As a wellness program provider, I have heard this several times from businesses of different sizes and across different industries. Getting solid participation in employee wellness programs can be a challenge. And creating incentive to participate without crossing over into coercion can be equally challenging. 

So what is an employer to do to increase low turnout?

The first step is to really be in touch with your workforce.

  1. Survey your workforce to determine which wellness topics and program types appeal to them the most.
  2. Pay attention to workloads and deadlines. You can have the greatest program lined up, but if employees don’t feel they can attend because of deadlines or an overwhelming workload, they won’t make it. You need to be strategic about the timing of your programs and/or find ways to make it easier for staff to attend. 
  3. Don’t forget about the quiet ones. There tends to be a group of frequent flyers in every office – the outgoing, more gregarious employees who live to participate in group activities. How can you reach out to the quieter, less outgoing staff members to encourage them to join in? This could mean personal invitations, different types of events where the social pressure isn’t so high, or asking them specifically what they are looking for.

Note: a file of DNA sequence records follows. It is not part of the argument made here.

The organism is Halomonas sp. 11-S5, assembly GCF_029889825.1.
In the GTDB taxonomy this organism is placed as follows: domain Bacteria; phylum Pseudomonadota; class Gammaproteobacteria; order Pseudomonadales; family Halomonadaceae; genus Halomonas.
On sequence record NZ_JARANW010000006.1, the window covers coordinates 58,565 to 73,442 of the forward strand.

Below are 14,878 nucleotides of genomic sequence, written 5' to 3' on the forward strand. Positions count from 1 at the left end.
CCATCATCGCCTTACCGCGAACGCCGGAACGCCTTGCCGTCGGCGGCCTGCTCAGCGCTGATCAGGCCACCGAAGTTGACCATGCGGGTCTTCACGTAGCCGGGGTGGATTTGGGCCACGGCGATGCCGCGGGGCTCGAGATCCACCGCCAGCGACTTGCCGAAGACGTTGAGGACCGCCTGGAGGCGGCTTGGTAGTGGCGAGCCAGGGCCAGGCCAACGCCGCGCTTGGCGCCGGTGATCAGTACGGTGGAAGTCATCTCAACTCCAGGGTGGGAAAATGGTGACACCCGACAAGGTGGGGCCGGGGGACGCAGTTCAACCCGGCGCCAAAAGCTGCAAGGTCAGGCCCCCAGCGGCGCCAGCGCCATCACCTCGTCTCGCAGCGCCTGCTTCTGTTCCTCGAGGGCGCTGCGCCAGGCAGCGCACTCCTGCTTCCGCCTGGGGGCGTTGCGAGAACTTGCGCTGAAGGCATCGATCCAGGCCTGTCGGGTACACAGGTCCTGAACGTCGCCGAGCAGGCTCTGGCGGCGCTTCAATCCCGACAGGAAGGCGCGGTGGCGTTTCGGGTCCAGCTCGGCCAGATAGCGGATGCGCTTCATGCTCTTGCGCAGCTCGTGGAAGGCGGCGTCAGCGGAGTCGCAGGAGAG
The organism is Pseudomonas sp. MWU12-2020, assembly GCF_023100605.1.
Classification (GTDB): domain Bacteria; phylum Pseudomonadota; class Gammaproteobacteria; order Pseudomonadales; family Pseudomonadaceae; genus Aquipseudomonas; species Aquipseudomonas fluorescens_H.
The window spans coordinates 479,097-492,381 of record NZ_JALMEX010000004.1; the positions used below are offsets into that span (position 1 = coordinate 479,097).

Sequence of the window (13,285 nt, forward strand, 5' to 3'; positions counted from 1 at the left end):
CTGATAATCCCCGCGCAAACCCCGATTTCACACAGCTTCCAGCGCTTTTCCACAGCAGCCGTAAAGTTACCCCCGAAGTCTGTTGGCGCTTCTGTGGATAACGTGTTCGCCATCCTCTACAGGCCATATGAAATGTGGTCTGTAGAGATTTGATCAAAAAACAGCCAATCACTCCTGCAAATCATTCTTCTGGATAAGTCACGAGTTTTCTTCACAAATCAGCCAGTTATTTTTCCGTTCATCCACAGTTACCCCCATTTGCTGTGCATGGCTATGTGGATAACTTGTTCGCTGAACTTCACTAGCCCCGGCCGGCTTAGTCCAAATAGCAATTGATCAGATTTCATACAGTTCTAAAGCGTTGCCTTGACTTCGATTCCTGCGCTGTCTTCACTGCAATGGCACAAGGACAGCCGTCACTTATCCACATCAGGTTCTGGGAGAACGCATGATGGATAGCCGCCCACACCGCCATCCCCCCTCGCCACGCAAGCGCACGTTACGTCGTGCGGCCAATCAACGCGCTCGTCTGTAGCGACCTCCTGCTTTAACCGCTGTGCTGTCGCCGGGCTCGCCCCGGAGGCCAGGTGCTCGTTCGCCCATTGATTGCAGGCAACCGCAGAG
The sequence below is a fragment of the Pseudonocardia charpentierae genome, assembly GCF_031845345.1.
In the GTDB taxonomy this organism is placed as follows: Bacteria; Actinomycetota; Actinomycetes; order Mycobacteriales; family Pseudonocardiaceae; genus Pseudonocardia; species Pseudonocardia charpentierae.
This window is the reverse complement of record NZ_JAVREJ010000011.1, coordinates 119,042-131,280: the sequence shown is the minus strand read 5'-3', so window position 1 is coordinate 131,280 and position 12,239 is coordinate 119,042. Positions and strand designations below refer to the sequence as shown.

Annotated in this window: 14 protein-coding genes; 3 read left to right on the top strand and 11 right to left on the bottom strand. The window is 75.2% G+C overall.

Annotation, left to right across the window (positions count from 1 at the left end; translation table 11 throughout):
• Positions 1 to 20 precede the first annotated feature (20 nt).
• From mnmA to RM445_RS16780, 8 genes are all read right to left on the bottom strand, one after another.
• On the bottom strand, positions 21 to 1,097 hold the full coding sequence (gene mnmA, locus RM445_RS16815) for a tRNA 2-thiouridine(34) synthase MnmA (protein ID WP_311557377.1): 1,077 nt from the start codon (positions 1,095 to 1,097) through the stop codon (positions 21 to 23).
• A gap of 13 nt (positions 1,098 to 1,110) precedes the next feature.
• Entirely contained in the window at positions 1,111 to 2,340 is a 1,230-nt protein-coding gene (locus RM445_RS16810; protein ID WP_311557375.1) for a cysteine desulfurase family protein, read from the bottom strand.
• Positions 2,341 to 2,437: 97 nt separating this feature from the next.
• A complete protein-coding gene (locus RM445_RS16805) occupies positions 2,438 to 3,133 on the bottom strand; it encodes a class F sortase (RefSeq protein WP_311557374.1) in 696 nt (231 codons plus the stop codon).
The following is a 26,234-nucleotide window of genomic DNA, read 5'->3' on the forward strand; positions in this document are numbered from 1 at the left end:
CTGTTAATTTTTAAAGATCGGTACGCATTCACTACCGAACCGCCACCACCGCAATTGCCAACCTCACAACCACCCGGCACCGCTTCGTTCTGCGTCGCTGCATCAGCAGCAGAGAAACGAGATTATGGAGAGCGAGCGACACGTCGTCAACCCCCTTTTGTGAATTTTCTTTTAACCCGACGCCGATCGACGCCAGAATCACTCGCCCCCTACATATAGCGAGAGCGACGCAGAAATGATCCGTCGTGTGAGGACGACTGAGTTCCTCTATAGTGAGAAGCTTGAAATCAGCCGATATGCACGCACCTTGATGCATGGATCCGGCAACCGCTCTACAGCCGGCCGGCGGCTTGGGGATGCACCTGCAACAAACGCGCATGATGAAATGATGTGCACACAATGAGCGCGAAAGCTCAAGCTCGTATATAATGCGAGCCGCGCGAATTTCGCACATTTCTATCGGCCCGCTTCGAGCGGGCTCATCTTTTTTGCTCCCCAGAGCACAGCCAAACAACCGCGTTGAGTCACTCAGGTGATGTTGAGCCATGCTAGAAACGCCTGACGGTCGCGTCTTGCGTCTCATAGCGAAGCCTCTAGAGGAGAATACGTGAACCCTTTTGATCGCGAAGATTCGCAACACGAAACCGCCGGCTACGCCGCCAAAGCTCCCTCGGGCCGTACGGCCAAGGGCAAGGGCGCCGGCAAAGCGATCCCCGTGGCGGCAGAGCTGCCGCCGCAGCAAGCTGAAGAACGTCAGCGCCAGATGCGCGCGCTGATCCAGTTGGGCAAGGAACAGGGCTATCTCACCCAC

4. Aim for more variety in your offerings. There are many reasons why folks opt out of participating in wellness programs. For example, a healthy eating seminar could be triggering for a staff member who is in recovery from an eating disorder. A group fitness classes may be intimidating to staffers with diverse bodies or abilities. Offering variety ensures you’re not alienating subpopulations of staffers from an entire series. 

Offer incentives to participate

But be sure those incentives don’t turn into penalties for not participating.

  1. One type of incentive is to simply make it easy for staff to attend. This could be blocking off time on the calendar for everyone to avoid meeting conflicts, frequent reminders of the program, making a live and a virtual option available, to name a few.